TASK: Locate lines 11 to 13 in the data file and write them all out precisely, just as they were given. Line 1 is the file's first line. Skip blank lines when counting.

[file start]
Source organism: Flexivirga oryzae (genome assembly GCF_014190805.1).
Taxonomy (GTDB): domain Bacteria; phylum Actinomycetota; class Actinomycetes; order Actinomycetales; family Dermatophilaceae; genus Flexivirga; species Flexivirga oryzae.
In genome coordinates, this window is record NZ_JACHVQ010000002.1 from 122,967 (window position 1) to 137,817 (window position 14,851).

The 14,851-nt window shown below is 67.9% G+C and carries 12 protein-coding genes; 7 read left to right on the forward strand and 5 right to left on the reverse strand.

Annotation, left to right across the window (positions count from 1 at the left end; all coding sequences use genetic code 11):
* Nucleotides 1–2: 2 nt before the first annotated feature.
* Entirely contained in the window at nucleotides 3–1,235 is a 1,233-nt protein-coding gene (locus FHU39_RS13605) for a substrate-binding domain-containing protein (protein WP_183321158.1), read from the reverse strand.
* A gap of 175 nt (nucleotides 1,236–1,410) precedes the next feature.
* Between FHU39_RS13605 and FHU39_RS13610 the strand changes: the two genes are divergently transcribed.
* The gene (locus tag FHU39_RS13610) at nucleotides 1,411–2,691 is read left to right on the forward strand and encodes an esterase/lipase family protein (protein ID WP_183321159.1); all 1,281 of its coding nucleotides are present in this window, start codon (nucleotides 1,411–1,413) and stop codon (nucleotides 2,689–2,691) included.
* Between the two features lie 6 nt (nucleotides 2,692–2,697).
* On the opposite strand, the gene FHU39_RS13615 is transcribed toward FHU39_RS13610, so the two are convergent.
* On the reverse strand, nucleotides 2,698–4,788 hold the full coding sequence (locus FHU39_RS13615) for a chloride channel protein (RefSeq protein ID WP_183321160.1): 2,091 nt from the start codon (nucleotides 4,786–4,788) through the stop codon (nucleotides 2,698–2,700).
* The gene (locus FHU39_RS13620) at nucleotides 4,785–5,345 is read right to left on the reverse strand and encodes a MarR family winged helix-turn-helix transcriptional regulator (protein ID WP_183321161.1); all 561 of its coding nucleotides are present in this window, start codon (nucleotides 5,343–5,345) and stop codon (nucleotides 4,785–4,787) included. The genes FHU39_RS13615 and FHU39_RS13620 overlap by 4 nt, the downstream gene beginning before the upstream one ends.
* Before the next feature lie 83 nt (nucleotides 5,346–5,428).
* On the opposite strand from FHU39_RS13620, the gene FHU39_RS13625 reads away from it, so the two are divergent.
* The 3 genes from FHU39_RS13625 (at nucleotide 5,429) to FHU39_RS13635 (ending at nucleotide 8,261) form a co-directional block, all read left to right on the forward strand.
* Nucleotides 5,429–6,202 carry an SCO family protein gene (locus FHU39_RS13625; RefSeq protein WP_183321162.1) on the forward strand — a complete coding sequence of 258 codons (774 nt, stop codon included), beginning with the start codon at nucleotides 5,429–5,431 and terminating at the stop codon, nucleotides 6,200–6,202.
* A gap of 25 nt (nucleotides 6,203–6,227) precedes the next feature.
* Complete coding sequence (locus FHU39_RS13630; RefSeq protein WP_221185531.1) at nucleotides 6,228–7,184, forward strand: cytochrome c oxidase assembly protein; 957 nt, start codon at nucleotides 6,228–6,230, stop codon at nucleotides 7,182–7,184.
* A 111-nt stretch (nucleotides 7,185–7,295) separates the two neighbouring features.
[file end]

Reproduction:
* Between the two features lie 6 nt (nucleotides 2,692–2,697).
* On the opposite strand, the gene FHU39_RS13615 is transcribed toward FHU39_RS13610, so the two are convergent.
* On the reverse strand, nucleotides 2,698–4,788 hold the full coding sequence (locus FHU39_RS13615) for a chloride channel protein (RefSeq protein ID WP_183321160.1): 2,091 nt from the start codon (nucleotides 4,786–4,788) through the stop codon (nucleotides 2,698–2,700).